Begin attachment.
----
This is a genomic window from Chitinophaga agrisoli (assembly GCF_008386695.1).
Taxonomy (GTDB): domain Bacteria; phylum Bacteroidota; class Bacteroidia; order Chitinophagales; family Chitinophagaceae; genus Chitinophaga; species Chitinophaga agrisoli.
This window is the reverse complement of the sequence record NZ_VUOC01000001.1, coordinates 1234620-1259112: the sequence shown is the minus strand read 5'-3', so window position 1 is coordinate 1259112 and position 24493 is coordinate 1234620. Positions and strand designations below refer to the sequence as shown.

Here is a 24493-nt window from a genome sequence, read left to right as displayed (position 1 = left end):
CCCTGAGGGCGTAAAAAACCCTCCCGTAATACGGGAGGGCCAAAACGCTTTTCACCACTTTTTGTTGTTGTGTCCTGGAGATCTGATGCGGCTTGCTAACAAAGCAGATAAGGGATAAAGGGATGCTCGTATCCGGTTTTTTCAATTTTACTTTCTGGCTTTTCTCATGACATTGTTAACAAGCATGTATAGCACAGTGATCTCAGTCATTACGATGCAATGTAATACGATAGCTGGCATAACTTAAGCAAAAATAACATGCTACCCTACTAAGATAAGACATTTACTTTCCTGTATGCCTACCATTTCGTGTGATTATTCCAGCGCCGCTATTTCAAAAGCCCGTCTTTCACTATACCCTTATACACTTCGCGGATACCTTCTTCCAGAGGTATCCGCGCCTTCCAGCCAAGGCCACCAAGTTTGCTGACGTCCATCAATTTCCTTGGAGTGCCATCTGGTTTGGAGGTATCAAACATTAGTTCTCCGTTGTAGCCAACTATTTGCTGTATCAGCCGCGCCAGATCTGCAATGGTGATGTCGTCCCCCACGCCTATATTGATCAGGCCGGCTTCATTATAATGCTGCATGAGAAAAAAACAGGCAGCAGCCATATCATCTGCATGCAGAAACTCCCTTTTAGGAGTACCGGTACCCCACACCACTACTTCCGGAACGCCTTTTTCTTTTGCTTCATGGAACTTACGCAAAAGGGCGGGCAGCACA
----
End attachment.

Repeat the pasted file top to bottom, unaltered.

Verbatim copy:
This is a genomic window from Chitinophaga agrisoli (assembly GCF_008386695.1).
Taxonomy (GTDB): domain Bacteria; phylum Bacteroidota; class Bacteroidia; order Chitinophagales; family Chitinophagaceae; genus Chitinophaga; species Chitinophaga agrisoli.
This window is the reverse complement of the sequence record NZ_VUOC01000001.1, coordinates 1234620-1259112: the sequence shown is the minus strand read 5'-3', so window position 1 is coordinate 1259112 and position 24493 is coordinate 1234620. Positions and strand designations below refer to the sequence as shown.

Here is a 24493-nt window from a genome sequence, read left to right as displayed (position 1 = left end):
CCCTGAGGGCGTAAAAAACCCTCCCGTAATACGGGAGGGCCAAAACGCTTTTCACCACTTTTTGTTGTTGTGTCCTGGAGATCTGATGCGGCTTGCTAACAAAGCAGATAAGGGATAAAGGGATGCTCGTATCCGGTTTTTTCAATTTTACTTTCTGGCTTTTCTCATGACATTGTTAACAAGCATGTATAGCACAGTGATCTCAGTCATTACGATGCAATGTAATACGATAGCTGGCATAACTTAAGCAAAAATAACATGCTACCCTACTAAGATAAGACATTTACTTTCCTGTATGCCTACCATTTCGTGTGATTATTCCAGCGCCGCTATTTCAAAAGCCCGTCTTTCACTATACCCTTATACACTTCGCGGATACCTTCTTCCAGAGGTATCCGCGCCTTCCAGCCAAGGCCACCAAGTTTGCTGACGTCCATCAATTTCCTTGGAGTGCCATCTGGTTTGGAGGTATCAAACATTAGTTCTCCGTTGTAGCCAACTATTTGCTGTATCAGCCGCGCCAGATCTGCAATGGTGATGTCGTCCCCCACGCCTATATTGATCAGGCCGGCTTCATTATAATGCTGCATGAGAAAAAAACAGGCAGCAGCCATATCATCTGCATGCAGAAACTCCCTTTTAGGAGTACCGGTACCCCACACCACTACTTCCGGAACGCCTTTTTCTTTTGCTTCATGGAACTTACGCAAAAGGGCGGGCAGCACA